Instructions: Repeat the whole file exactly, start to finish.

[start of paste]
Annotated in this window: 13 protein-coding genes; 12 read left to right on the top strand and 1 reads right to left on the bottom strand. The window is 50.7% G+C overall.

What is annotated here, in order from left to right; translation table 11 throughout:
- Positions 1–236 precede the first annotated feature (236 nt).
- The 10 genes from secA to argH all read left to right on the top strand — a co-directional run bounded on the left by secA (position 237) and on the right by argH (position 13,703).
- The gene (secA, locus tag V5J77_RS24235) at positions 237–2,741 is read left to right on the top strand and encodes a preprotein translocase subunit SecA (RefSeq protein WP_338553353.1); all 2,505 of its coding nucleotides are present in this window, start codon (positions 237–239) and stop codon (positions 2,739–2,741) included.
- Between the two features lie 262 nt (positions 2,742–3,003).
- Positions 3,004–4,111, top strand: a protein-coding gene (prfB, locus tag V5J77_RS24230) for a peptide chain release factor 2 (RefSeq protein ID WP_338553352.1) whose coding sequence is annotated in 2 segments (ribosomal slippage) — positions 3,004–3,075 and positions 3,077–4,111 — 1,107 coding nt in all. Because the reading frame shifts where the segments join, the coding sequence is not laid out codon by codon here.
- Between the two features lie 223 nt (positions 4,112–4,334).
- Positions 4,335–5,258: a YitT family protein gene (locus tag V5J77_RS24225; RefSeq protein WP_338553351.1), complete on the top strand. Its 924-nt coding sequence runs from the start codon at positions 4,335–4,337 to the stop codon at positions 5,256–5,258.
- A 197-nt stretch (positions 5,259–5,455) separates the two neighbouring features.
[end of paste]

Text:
Annotated in this window: 13 protein-coding genes; 12 read left to right on the top strand and 1 reads right to left on the bottom strand. The window is 50.7% G+C overall.

What is annotated here, in order from left to right; translation table 11 throughout:
- Positions 1–236 precede the first annotated feature (236 nt).
- The 10 genes from secA to argH all read left to right on the top strand — a co-directional run bounded on the left by secA (position 237) and on the right by argH (position 13,703).
- The gene (secA, locus tag V5J77_RS24235) at positions 237–2,741 is read left to right on the top strand and encodes a preprotein translocase subunit SecA (RefSeq protein WP_338553353.1); all 2,505 of its coding nucleotides are present in this window, start codon (positions 237–239) and stop codon (positions 2,739–2,741) included.
- Between the two features lie 262 nt (positions 2,742–3,003).
- Positions 3,004–4,111, top strand: a protein-coding gene (prfB, locus tag V5J77_RS24230) for a peptide chain release factor 2 (RefSeq protein ID WP_338553352.1) whose coding sequence is annotated in 2 segments (ribosomal slippage) — positions 3,004–3,075 and positions 3,077–4,111 — 1,107 coding nt in all. Because the reading frame shifts where the segments join, the coding sequence is not laid out codon by codon here.
- Between the two features lie 223 nt (positions 4,112–4,334).
- Positions 4,335–5,258: a YitT family protein gene (locus tag V5J77_RS24225; RefSeq protein WP_338553351.1), complete on the top strand. Its 924-nt coding sequence runs from the start codon at positions 4,335–4,337 to the stop codon at positions 5,256–5,258.
- A 197-nt stretch (positions 5,259–5,455) separates the two neighbouring features.